Guyanese comfa: arts of imagination

Asantewa, Michelle (2009) Guyanese comfa: arts of imagination. Doctoral thesis, London Metropolitan University.

515326.pdf - Published Version

Download (17MB) | Preview

Abstract / Description

The aim of this thesis is to contribute to the study of African-Caribbean cultural and religious practices. Research in this area has tended to focus on Cuban Santeria, Haitian Vodou, Trinidadian Shango/Orisha/Spiritual Baptist and Jamaican Myal/Kumina practices. There has been little research on Guyanese religious and cultural practices. Kean Gibson's Comfa Religion and Creole Language in a Caribbean Community (2001) appears to be the most complete study of Guyanese Comfa. Comfa is the generic term used for the manifestation of spirits. Anyone who becomes spiritually possessed on hearing the beating of drums is said to 'ketch comfa'. Comfa practitioners recognise a pantheon of seven ethnic spirits: African, Amerindian, Chinese, Dutch, English, (East) Indian and Spanish. These groups have been historically associated with Guyana. Spirit possessions are stereotypically defined to reflect the ethnicity of each spirit. Inspired by Ema Brodber's method of combining sociological research with creative writing, this thesis is organised in three parts to reflect an interdisplinary methodology. Firstly, I combine Gibson's sociological account of Cornfa with the works of writers and postcolonial critics, namely Wilson Harris, Edward Brathwaite, Stuart Hall and Antonio Benitez-Rojo to consider Cornfa's significance to Guyanese cultural identity. I use Harris's ideas in his essay History Fable and Myth to argue that, as myth and art, Comfa has the potential to transform the recurrent image of despair, racial division and political violence that impact Guyana's cultural psyche. Secondly, I explore four texts by Caribbean writers to highlight the social, cultural and historical significance of spirit possession/spiritual practices and the way Caribbean spiritual traditions can be used as literary aesthetic. The third part of the thesis engages the foregoing analyses and theoretical considerations to write a novella with Cornfa as the central theme. The novella aims to demonstrate Comfa's potentiality as a literary and cultural resource.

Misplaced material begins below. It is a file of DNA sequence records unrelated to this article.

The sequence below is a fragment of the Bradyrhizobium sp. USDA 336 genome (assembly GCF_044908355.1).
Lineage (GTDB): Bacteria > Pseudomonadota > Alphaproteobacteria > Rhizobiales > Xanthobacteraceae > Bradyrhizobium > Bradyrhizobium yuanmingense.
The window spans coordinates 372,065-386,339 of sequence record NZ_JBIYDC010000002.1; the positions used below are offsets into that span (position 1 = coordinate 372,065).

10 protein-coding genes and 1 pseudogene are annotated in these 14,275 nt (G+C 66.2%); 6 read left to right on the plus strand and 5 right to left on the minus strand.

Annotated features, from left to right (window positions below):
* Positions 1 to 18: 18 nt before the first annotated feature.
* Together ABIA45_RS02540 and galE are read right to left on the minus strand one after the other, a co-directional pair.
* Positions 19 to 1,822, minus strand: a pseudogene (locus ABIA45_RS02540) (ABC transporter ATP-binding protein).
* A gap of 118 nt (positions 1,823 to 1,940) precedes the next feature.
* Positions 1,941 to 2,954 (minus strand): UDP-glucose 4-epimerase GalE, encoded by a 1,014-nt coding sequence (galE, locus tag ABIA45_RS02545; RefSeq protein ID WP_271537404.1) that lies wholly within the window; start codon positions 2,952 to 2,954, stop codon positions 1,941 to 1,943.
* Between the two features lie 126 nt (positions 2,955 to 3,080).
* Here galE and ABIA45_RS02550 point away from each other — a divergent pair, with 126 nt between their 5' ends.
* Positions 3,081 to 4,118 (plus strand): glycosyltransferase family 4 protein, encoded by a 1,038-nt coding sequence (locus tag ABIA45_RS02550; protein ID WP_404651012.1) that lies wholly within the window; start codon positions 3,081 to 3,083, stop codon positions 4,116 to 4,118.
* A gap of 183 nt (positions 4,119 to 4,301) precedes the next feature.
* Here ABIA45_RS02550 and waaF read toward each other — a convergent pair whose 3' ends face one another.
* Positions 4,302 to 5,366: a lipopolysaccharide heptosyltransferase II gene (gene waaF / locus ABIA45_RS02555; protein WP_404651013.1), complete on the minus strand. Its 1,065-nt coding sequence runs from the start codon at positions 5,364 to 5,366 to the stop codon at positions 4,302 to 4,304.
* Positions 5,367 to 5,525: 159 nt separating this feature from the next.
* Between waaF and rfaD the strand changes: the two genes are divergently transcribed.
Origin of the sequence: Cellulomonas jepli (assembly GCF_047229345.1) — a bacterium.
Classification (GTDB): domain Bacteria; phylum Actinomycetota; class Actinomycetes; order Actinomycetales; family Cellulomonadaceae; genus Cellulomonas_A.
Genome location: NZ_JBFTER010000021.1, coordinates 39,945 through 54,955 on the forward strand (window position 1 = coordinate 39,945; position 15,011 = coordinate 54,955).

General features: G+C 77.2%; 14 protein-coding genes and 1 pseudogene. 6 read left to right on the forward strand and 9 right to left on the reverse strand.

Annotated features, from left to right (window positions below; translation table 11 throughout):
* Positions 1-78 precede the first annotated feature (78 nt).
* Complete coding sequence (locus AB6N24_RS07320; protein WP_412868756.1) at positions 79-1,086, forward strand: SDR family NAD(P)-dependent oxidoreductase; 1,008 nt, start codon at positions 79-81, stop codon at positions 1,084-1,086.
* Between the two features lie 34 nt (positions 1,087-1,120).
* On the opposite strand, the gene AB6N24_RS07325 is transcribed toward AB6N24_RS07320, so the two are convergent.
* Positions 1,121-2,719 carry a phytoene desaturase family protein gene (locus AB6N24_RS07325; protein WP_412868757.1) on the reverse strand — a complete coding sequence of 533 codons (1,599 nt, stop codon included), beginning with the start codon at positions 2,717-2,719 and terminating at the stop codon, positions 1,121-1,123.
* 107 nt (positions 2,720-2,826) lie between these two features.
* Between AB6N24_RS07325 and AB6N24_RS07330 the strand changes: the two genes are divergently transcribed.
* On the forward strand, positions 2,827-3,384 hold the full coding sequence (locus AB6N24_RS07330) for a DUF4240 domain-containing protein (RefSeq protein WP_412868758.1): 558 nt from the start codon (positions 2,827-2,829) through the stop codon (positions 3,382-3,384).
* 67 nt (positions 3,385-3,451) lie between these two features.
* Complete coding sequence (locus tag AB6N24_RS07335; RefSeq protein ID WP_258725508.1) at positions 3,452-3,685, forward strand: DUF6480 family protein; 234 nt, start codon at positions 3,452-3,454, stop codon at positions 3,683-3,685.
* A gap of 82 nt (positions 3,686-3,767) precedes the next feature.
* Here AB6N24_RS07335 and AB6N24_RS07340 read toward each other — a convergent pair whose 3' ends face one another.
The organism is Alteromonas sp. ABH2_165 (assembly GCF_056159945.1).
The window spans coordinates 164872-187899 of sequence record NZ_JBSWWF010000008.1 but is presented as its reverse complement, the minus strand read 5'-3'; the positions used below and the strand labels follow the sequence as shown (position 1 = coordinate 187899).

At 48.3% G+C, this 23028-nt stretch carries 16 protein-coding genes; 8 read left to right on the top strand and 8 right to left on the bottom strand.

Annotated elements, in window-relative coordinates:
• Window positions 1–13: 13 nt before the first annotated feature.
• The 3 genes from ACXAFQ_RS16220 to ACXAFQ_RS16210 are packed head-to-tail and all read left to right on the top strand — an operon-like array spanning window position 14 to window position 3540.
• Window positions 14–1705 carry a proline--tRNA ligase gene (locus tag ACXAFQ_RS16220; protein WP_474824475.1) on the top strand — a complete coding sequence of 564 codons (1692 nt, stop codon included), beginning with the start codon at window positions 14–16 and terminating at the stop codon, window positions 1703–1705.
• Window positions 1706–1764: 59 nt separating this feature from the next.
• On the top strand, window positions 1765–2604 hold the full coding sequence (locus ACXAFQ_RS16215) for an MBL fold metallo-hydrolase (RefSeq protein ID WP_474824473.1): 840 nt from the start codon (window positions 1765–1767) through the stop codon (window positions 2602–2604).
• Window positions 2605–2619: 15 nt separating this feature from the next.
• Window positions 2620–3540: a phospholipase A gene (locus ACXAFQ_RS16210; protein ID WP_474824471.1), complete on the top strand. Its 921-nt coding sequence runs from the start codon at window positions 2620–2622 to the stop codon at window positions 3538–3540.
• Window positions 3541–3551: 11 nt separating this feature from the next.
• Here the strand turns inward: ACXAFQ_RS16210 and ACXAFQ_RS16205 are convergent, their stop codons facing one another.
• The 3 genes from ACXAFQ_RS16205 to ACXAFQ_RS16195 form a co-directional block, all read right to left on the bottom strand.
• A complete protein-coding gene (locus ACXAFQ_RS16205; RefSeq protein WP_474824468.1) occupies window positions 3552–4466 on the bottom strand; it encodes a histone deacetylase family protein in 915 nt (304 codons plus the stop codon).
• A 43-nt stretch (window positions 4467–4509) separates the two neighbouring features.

Item Type: Thesis (Doctoral)
Additional Information:
Uncontrolled Keywords: cultural practices; religious practices; Guyana; Kean Gibson; Comfa Religion; Creole Language; myth; art
Subjects: 200 Religion > 290 Other religions
Department: School of Social Sciences and Professions
School of Social Sciences (to June 2021)
Depositing User: Chiara Repetto
Date Deposited: 12 May 2022 11:55
Last Modified: 12 May 2022 11:55


Downloads per month over past year

Downloads each year

Actions (login required)

View Item View Item